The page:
Search Images Maps Play YouTube News Gmail Drive More »
Sign in
Screen reader users: click this link for accessible mode. Accessible mode has the same essential features but works better with your reader.

Patents

  1. Advanced Patent Search
Publication numberUS7436693 B2
Publication typeGrant
Application numberUS 11/319,372
Publication dateOct 14, 2008
Filing dateDec 29, 2005
Priority dateApr 4, 2005
Fee statusPaid
Also published asUS20060220071
Publication number11319372, 319372, US 7436693 B2, US 7436693B2, US-B2-7436693, US7436693 B2, US7436693B2
InventorsSang-beom Kang, Du-Eung Kim, Hyung-Rok Oh
Original AssigneeSamsung Electronics Co., Ltd.
Export CitationBiBTeX, EndNote, RefMan
External Links: USPTO, USPTO Assignment, Espacenet
Phase-change semiconductor memory device and method of programming the same
US 7436693 B2
Abstract
In one aspect, a semiconductor memory device includes a plurality of phase-change memory cells which are programmed according to a write current applied to the phase-change memory cells, a voltage boosting circuit which receives a first voltage and outputs a boosted voltage which is greater than the first voltage, and a write driver which receives the boosted voltage and which generates the write current from the boosted voltage. In another aspect, the write driver generates the write current corresponding to one of a set current pulse and a reset current pulse, and at least one of the set current pulse and the reset current pulse is gradually increased.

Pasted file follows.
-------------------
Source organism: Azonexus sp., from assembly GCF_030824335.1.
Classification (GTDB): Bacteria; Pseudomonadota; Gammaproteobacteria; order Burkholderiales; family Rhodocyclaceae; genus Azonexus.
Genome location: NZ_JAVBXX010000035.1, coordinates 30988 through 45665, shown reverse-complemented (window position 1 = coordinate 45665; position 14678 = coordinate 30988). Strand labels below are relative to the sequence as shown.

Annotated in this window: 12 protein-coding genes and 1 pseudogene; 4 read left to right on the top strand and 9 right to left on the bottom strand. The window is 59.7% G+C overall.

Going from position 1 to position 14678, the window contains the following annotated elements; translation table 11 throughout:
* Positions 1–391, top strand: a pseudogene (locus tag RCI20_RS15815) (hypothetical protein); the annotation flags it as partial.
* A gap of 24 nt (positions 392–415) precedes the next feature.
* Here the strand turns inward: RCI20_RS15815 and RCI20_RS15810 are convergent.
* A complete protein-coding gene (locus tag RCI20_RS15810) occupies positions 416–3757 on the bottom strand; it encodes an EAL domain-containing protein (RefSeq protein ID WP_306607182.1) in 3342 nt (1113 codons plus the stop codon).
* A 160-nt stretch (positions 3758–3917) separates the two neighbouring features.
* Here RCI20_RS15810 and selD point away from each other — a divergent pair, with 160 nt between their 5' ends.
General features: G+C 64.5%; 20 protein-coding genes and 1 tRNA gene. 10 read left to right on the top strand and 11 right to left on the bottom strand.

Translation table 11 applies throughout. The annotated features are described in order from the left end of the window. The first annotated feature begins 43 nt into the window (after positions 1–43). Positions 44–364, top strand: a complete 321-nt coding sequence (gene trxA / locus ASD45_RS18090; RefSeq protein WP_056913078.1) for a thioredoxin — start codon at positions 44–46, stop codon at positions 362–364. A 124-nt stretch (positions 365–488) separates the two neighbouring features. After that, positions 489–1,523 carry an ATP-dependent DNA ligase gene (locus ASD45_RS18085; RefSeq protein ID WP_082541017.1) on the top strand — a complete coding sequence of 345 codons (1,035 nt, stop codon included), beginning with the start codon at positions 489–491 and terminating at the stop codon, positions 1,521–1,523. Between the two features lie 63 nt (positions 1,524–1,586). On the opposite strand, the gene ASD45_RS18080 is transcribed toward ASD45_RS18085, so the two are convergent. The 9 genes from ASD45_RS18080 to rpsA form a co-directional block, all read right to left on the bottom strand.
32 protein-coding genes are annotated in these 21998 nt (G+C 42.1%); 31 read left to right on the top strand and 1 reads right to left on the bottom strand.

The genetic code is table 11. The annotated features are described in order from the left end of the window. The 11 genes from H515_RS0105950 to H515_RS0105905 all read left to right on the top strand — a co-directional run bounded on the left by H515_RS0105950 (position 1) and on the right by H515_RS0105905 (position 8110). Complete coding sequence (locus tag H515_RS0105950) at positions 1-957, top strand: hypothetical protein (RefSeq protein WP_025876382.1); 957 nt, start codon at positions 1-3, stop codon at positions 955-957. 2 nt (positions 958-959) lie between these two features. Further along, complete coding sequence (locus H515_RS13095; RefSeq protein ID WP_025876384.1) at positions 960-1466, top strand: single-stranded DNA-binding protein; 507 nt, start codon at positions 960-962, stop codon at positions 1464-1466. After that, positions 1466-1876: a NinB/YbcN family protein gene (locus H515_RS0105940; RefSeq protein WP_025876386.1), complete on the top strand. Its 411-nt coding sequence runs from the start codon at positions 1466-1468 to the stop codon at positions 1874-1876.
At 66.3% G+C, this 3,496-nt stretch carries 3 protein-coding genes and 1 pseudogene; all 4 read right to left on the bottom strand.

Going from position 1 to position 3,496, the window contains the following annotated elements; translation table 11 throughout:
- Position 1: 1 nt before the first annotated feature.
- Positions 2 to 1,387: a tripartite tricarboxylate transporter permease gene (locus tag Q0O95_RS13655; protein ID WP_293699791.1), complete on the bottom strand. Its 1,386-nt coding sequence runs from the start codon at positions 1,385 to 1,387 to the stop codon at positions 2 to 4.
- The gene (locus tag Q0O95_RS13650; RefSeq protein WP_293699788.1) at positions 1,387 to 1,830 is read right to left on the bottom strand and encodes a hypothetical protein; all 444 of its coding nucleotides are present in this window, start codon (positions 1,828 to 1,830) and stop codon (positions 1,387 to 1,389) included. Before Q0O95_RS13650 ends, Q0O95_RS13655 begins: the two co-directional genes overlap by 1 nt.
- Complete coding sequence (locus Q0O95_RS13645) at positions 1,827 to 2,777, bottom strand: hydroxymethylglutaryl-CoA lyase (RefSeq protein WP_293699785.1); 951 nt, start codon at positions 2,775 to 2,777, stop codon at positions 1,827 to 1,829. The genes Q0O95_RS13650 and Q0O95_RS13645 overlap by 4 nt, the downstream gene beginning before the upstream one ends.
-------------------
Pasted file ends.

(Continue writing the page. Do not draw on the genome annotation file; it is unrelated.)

Images(6)
Previous page
Next page
Claims(6)
1. A semiconductor memory device, comprising:
a plurality of phase-change memory cells which are programmed according to a write current applied to the phase-change memory cells;
a voltage boosting circuit which receives a first voltage and outputs a boosted voltage which is greater than the first voltage; and
a write driver which receives the boosted voltage and which generates the write current from the boosted voltage;
wherein the write driver generates the write current corresponding to one of a set current pulse and a reset current pulse, and wherein the set current pulse and the reset current pulse are step-increased in a plurality of stages.
2. The semiconductor memory device of claim 1, wherein the set current pulse is step-decreased in a plurality of stages after being step-increased in a plurality of stages.